But military service does not always have to be an exercise in sadism. In a few small countries there is a less pathetic kind of recruits. In Norway, large cohorts are eligible for conscription, but only a small number of young people are selected. While Russian parents are pressuring officials to release their children, Norwegians are lobbying for their adoption, said Elizabeth Brow of the American Institute of Entrepreneurship (AEI), think tank in Washington. Alex Alberg, a former Norwegian conscript who served in Afghanistan, says that when he entered medical school, his military experience dominated the conversation. “I believe without [service] my path to medicine would be much longer, ”he says.

Just as American schools boast a share of their students who entered Ivy League universities, Israeli ones showcase the number of those who got into combat units. Yoni, a teenager from Jerusalem, heads to an elite combat unit. Traditionally, such units, along with the Air Force, have been seen as incubators of political and professional talent, says Richard Patter, director of the British-Israeli Center for Communications and Research in Jerusalem (BICOM), research and advocacy group. Naftali Bennett, the Prime Minister of Israel, and Benjamin Netanyahu, his longtime predecessor, made a successful career in Sayeret Matkala prestigious team of commandos.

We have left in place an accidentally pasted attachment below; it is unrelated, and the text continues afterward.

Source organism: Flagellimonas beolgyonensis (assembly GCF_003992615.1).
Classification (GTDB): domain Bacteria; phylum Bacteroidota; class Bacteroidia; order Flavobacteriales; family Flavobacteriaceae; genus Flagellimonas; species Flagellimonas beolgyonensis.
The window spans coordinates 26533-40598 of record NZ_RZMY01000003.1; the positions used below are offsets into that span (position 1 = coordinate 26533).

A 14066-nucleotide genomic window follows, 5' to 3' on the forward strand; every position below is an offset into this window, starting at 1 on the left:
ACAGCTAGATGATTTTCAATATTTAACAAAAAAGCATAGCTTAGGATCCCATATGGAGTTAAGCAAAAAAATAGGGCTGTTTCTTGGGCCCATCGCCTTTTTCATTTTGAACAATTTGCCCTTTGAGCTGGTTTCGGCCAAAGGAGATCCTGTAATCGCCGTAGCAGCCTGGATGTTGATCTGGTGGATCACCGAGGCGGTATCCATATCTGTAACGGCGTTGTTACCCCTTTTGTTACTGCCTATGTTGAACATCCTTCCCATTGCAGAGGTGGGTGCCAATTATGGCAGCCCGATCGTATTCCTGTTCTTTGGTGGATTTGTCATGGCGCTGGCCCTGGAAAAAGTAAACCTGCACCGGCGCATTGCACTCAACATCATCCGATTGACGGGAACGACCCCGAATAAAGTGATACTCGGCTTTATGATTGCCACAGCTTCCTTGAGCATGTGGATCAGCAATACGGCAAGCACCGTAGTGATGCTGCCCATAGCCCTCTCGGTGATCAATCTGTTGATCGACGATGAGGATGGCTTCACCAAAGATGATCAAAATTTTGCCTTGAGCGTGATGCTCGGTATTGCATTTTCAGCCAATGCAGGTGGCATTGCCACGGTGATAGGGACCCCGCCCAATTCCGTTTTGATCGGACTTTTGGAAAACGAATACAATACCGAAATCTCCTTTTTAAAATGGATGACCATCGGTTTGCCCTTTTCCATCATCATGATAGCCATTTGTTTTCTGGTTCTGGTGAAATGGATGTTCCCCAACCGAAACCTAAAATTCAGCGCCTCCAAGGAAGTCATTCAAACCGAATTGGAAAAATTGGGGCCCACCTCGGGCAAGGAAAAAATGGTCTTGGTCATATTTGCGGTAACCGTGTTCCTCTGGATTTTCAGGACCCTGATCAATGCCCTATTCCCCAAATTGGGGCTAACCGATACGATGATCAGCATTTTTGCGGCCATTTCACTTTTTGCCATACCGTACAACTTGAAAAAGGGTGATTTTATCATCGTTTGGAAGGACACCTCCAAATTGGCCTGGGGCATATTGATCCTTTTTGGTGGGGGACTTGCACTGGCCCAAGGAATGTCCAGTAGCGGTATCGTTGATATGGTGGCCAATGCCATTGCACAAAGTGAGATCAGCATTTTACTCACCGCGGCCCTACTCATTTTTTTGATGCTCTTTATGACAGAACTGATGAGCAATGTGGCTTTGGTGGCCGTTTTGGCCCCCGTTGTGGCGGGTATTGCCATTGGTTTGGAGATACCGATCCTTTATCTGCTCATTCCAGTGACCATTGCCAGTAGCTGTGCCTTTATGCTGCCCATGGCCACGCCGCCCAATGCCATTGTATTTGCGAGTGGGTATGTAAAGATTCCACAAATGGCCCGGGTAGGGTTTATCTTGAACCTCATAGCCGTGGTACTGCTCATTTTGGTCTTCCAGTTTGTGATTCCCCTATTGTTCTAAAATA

A special mythology has developed around Unit 8200, a intelligence signal unit whose alumni have joined the ranks of Israeli technology companies. While many forces are struggling to recruit technically literate soldiers who can earn higher salaries elsewhere, Israel has become a magnet for such talent. “Today, there is growing competition for admission to technology departments that give you a lucrative profession as soon as you are released,” said Johanan Plesner, a former politician and now president of the Institute for Democracy of Israel, a think tank. He served in Sayer Matkalwhere he remains a reserve officer.